Lighting plays an essential role in making people feel comfortable and safe in a building. Although corridors and hallways primarily connect rooms, as circulation zones they make a decisive contribution to how we experience a building. Narrow or low hallways appear more spacious if the ceiling or walls are indirectly illuminated. Use spotlights and accent lighting to create effective highlights on pictures or wall decorations, visually shortening even long, monotonous hallways.
Safety is paramount in stairwells. Staircase lighting needs to be sufficiently bright (at least 150 lux) and well glare-reduced (UGR≤25). Hard light creates short shadows and highlights steps well. This is particularly important if the building must be exited via the stairwell in an emergency. Sensor-controlled lighting for staircases and hallways reduces long-term energy costs. You can ensure that the light reacts to the presence of people and automatically goes into a brightness-reduced standby mode or is switched off after a certain follow-up time or in empty hallways or stairwells.
LINEA gives contour to the essential. It is the ideal wall luminaire for indirectly illuminating hallways. It can accentuate the wall or ceiling, thus giving them form, or it can be an effective floor guide. In any case, LINEA does not create mere orientation lighting. It presents itself as an aesthetic statement. Its asymmetrical ceiling illumination emphasises spatial dimensions and makes hallways appear larger and more expansive.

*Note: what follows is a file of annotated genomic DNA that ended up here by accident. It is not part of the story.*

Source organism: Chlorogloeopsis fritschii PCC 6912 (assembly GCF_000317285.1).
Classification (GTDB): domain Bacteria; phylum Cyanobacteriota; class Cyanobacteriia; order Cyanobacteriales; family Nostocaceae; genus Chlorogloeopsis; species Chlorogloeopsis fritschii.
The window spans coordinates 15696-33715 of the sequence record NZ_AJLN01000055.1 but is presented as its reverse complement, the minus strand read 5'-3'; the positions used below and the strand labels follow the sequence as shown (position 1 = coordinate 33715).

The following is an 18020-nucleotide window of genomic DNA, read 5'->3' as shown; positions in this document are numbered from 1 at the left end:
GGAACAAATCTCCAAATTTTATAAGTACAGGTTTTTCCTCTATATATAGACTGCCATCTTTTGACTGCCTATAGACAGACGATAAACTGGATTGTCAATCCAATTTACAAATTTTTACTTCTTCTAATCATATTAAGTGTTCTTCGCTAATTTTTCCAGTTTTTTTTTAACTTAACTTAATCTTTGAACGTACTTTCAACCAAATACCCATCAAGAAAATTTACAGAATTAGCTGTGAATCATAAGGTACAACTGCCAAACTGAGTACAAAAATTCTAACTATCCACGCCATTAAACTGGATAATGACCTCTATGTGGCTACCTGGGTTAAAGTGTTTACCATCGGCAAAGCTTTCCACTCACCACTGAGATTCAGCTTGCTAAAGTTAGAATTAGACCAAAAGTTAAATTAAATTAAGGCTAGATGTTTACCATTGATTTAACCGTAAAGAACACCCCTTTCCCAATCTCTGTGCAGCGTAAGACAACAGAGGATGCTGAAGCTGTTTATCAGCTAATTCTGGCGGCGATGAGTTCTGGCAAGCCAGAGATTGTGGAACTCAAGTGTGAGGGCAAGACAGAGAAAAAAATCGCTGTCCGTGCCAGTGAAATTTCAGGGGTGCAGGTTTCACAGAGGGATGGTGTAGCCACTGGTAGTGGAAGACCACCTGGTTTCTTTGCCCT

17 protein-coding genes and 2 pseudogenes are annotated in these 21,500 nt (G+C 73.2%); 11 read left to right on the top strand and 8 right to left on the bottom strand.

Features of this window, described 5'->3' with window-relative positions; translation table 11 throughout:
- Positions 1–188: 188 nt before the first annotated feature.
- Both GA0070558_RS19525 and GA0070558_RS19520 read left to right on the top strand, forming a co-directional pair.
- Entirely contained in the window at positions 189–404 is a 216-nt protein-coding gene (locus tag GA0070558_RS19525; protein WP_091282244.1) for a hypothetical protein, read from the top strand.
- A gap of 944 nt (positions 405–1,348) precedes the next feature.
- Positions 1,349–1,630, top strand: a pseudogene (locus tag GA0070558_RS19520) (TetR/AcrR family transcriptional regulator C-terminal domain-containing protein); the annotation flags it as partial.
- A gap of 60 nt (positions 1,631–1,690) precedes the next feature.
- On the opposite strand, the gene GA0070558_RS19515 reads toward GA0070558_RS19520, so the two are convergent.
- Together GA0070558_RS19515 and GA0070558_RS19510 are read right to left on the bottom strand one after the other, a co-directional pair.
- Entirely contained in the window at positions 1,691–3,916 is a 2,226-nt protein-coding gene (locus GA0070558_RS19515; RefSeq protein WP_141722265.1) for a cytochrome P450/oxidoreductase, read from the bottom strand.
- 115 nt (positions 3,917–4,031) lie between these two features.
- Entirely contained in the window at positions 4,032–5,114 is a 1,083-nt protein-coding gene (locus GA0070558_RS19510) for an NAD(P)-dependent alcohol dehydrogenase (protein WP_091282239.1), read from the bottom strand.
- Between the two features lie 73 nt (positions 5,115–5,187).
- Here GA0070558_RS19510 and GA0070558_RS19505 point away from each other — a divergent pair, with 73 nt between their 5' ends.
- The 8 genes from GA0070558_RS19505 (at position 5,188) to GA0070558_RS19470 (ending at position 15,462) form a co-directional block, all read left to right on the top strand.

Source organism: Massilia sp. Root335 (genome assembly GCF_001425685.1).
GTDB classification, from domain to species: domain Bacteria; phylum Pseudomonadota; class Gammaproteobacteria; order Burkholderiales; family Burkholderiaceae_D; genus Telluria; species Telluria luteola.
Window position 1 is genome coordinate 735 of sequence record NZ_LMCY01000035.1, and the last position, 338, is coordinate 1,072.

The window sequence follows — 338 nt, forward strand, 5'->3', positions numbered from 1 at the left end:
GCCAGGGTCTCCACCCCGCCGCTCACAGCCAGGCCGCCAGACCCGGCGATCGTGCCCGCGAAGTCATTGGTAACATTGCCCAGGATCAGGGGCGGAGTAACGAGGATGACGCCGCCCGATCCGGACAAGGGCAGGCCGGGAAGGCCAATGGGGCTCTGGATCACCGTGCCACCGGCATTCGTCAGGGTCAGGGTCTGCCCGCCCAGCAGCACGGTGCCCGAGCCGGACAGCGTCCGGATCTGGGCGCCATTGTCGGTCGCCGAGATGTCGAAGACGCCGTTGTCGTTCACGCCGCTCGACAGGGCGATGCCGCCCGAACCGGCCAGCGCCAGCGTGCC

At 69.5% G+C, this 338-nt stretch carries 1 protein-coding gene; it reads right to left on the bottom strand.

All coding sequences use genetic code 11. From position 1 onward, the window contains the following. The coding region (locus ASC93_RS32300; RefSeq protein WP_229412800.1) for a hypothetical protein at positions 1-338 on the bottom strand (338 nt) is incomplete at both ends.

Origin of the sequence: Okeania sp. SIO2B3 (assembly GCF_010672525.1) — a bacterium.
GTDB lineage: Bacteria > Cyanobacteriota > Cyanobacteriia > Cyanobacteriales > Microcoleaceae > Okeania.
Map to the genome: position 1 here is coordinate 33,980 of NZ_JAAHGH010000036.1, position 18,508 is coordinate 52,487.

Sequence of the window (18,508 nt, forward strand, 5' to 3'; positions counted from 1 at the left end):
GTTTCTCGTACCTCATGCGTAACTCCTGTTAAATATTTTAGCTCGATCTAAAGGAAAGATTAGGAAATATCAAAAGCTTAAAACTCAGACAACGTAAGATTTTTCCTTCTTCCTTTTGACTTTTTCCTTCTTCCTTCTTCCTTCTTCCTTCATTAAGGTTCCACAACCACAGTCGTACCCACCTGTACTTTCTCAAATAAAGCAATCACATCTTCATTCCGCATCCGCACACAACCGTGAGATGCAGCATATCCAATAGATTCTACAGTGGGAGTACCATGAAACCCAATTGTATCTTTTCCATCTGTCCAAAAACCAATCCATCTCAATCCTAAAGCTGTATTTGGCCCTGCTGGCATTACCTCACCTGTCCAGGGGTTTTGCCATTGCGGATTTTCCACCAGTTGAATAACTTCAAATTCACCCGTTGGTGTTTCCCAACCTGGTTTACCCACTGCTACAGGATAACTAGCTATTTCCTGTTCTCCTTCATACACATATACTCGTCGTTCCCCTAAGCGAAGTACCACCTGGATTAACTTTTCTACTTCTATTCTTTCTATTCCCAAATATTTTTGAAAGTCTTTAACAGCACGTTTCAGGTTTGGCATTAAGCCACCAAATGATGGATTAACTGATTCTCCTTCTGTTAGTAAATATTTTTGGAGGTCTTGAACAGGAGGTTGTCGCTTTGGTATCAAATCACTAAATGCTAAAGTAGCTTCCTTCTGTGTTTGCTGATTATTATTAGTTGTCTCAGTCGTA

Art gallery or office? It is both for the company and its impressive art collection. The Design Haus Liberty/DHL architects and lighting designer Alkestie Skarlatou sought to display the art collection in a gallerylike environment. They also wanted to create a space as a place to linger and that would entertain clients. Although it is an office in London's Soho, it is intended to look like a high-end cultural or leisure space that changes its vibe from day to night.